May 2016: Annals of Plastic Surgery
Eun Jung Sung, Min Ho Chun, Ja Young Hong, Kyung Hee Do
OBJECTIVE: To assess the effectiveness of the resting foot splint to prevent ankle contracture. METHODS: We performed a randomized controlled trial in 33 patients with brain injury with ankle dorsiflexor weakness (muscle power ≤grade 2). Both groups continued conventional customized physical therapy, but the patients in the foot splint group were advised to wear a resting foot splint for more than 12 hours per day for 3 weeks. The data were assessed before and 3 weeks after the study...
February 2016: Annals of Rehabilitation Medicine
Shkurta Rrecaj, Hajrie Hysenaj, Merita Martinaj, Ardiana Murtezani, Dafina Ibrahimi-Kacuri, Bekim Haxhiu, Zene Buja
OBJECTIVE: Burn injuries in hands are much more complex and the appearance of contractures is a common complication. Hand burn injuries often result in limited functionality, flexion and extension of fingers and present a major hindrance in rehabilitation. The aim of physical therapy and splinting after hand burn injury is to maintain mobility, prevent the development of the contracture and to promote the functionality of hand and good cosmetic results. The purpose of this study is to presents our experience of 38 children with hand burn injuries, admitted and treated at the Department of Plastic Surgery, UCCK-Pristina, Kosovo, during the years 2012-2015...
December 2015: Materia Socio-medica
Małgorzata Miller, Marta Banach
We describe a case of a 54-year-old woman reporting weakness of the right upper limb, preceded by a period of severe pain in the right shoulder. Despite several orthopedic consultations and two cycles of physical therapy, the symptoms deteriorated over a period of 6 months, and progressive paresis of the extensor muscles of the upper limb and elbow flexion contracture were observed. On the basis of the clinical presentation and results of medical tests including an electrophysiological study that showed axonal damage to the long thoracic nerve, axillary nerve, and posterior interosseous nerve, neuralgic amyotrophy was diagnosed...
2015: Przegla̧d Lekarski
Laura S Humphries, Essie Kueberuwa, Maureen Beederman, Lawrence J Gottlieb
BACKGROUND: This study reviewed a single center's 14-year experience with surgical treatment of chronic, severe hidradenitis suppurativa (HS) through wide excision technique and healing by secondary intention. METHODS: All patients who underwent wide excision of HS between 2000 and 2014 and allowed to heal by secondary intention were included. Wound care consisted of topical antimicrobials and hydrotherapy. Physical therapy was initiated for joint contracture prevention...
April 2016: Journal of Plastic, Reconstructive & Aesthetic Surgery: JPRAS
Ivan Blažeković, Ervina Bilić, Marija Žagar, Branimir Anić
Complex regional pain syndrome (CRPS) represents a state of constant and often disabling pain, affecting one region (usually hand) and often occurs after a trauma whose severity does not correlate with the level of pain. The older term for this condition of chronic pain associated with motor and autonomic symptoms is reflex sympathetic dystrophy or causalgia. The aim of this review, based on contemporary literature, is to show the epidemiology and etiology, proposed pathophysiological mechanisms, method of diagnosis and treatment options, prevention and mitigation of this under-recognized disease...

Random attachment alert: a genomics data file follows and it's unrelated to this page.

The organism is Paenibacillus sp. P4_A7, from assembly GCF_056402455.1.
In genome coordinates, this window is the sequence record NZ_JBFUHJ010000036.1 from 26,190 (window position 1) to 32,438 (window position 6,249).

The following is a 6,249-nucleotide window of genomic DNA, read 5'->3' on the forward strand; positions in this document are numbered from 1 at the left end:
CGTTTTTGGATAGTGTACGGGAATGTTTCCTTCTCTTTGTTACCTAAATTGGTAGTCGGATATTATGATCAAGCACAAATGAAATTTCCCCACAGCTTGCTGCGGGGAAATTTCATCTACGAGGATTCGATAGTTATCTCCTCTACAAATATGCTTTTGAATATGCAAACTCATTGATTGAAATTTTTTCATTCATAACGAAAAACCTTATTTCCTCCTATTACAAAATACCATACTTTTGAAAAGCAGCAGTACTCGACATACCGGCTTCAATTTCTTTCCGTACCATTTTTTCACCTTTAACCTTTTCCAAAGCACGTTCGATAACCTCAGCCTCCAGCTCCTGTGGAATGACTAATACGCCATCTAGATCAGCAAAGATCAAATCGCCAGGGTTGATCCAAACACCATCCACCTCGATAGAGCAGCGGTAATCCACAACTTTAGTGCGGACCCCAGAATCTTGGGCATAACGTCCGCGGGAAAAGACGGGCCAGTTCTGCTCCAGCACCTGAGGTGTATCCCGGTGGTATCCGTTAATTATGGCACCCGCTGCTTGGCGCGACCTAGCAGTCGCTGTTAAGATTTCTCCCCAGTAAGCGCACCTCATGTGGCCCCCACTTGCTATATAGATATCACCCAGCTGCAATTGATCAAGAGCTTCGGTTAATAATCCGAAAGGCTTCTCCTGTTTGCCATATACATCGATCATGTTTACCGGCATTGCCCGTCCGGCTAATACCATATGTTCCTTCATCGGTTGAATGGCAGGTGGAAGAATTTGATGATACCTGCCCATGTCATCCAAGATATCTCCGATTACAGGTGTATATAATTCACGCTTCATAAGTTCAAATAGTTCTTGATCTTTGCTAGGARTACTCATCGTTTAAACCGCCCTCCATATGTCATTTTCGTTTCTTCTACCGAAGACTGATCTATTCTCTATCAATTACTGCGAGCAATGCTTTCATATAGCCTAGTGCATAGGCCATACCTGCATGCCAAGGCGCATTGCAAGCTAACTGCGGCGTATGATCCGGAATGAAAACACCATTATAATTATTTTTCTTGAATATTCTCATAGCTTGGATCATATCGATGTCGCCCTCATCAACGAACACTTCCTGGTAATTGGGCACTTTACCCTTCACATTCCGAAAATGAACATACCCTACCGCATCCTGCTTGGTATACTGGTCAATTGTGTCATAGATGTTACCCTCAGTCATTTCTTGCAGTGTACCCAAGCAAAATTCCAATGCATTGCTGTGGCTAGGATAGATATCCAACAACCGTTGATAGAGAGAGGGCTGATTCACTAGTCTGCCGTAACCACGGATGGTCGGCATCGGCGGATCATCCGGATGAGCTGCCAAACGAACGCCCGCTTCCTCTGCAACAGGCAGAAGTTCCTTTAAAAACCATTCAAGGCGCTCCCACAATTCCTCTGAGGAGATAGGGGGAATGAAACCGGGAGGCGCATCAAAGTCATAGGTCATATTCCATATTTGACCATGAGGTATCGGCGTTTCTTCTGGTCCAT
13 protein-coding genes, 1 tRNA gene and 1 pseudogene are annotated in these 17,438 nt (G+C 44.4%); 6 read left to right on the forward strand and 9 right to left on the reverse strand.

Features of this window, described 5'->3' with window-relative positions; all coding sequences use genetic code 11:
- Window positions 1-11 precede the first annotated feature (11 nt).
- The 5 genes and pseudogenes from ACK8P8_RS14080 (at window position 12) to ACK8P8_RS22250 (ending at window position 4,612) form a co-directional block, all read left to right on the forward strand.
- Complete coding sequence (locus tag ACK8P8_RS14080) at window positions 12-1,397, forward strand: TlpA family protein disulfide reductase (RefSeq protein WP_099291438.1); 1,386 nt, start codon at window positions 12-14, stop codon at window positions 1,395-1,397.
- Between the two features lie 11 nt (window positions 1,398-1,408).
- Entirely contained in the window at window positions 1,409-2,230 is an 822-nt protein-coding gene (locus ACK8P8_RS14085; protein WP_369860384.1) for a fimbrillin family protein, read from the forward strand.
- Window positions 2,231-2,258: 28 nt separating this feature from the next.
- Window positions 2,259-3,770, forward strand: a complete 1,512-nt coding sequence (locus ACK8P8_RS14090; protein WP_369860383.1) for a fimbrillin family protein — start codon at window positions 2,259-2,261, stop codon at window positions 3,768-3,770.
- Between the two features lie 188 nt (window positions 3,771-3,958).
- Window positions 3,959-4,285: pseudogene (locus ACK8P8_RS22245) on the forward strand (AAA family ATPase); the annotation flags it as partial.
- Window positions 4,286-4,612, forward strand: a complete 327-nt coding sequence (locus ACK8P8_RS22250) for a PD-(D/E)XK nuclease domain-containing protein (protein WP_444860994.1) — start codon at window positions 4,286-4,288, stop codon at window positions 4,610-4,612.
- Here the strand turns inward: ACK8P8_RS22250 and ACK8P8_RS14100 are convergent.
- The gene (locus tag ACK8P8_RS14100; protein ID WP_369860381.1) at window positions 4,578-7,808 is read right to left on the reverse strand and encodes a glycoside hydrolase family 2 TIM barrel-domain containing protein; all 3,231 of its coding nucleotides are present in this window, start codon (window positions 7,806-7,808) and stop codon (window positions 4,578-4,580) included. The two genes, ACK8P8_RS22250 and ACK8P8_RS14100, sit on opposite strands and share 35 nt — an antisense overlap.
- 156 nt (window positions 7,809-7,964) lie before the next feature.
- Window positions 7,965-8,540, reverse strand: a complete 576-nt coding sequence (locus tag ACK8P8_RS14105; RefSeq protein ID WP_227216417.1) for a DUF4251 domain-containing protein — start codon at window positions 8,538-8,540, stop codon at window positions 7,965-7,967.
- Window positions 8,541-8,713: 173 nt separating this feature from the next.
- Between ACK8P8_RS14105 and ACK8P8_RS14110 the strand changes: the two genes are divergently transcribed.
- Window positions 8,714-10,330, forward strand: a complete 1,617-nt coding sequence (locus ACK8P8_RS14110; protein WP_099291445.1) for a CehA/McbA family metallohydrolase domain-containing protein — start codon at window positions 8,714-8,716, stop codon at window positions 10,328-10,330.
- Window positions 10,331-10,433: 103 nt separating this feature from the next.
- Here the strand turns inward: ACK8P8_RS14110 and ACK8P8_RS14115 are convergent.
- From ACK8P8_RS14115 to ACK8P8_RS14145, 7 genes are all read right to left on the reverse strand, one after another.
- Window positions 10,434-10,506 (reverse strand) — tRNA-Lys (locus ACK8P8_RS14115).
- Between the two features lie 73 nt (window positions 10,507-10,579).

September 2015: Lijec̆nic̆ki Vjesnik
Miriam Byrne, Michelle O'Donnell, Lisa Fitzgerald, Odhran P Shelley
INTRODUCTION: Fat transfer is increasingly used as part of our reconstructive armamentarium to address the challenges encountered in secondary burn reconstruction. The aim of this study was to review our experience with autologous fat transfer in relation to hand function, scarring and cosmesis, in patients undergoing secondary reconstruction after burns. METHOD: Retrospective analysis of burn patients (2010-2013) who underwent autologous fat transfer to improve scarring, contour deformity and/or scar contracture was performed...
March 2016: Burns: Journal of the International Society for Burn Injuries
Joseph J Ruzbarsky, David Scher, Emily Dodwell
PURPOSE OF REVIEW: The present review includes the most up-to-date literature on the causes, epidemiology, diagnosis, and treatment of toe walking. RECENT FINDINGS: The prevalence of toe walking at age 5.5 years is 2% in normally developing children, and 41% in children with a neuropsychiatric diagnosis or developmental delays. A recent systematic review concluded that there is good evidence for casting and surgery in the treatment of idiopathic toe walking, with only surgery providing long-term results beyond 1 year...
February 2016: Current Opinion in Pediatrics
Kyle Bradford Jones, Benjamin Wilson, Dean Weedon, Deborah Bilder
Cerebral palsy (CP) is a group of disorders that primarily affect motor function. This developmental disability is becoming more common in adults as life expectancy increases for individuals with CP. Many physical, medical, mental, and behavioral health conditions are associated with CP, and assistance should be provided to patients with CP to optimize function, when available. These comorbidities include intellectual disabilities, seizures, muscle contractures, abnormal gait, osteoporosis, communication disorders, malnutrition, sleep disorders, and mental health disorders, such as depression and anxiety...
December 2015: FP Essentials
B Hohendorff, F Biber, H Sauer, C Ries, C Spies, J Franke
OBJECTIVE: Correction of residual flexion deformity of the proximal interphalangeal (PIP) joint after excision of diseased connective tissue in Dupuytren's contracture by stepwise arthrolysis. INDICATIONS: Flexion deformity of the PIP joint of 20° or more after excision of the diseased connective tissue in Dupuytren's contracture. CONTRAINDICATIONS: Joint deformities, osteoarthrosis, intrinsic muscle contracture, instability of the PIP joint...
February 2016: Operative Orthopädie und Traumatologie
Tyler S Pidgeon, Jose M Ramirez, Jonathan R Schiller
Spasticity is a common manifestation of many neurological conditions including multiple sclerosis, stroke, cerebral palsy, traumatic brain injury, and spinal cord injuries. Management of spasticity seeks to reduce its burden on patients and to limit secondary complications. Non-operative interventions including stretching/splinting, postural management, physical therapy/strengthening, anti-spasticity medications, and botulinum toxin injections may help patients with spasticity. Surgical management of these conditions, however, is often necessary to improve quality of life and prevent complications...
December 2015: Rhode Island Medical Journal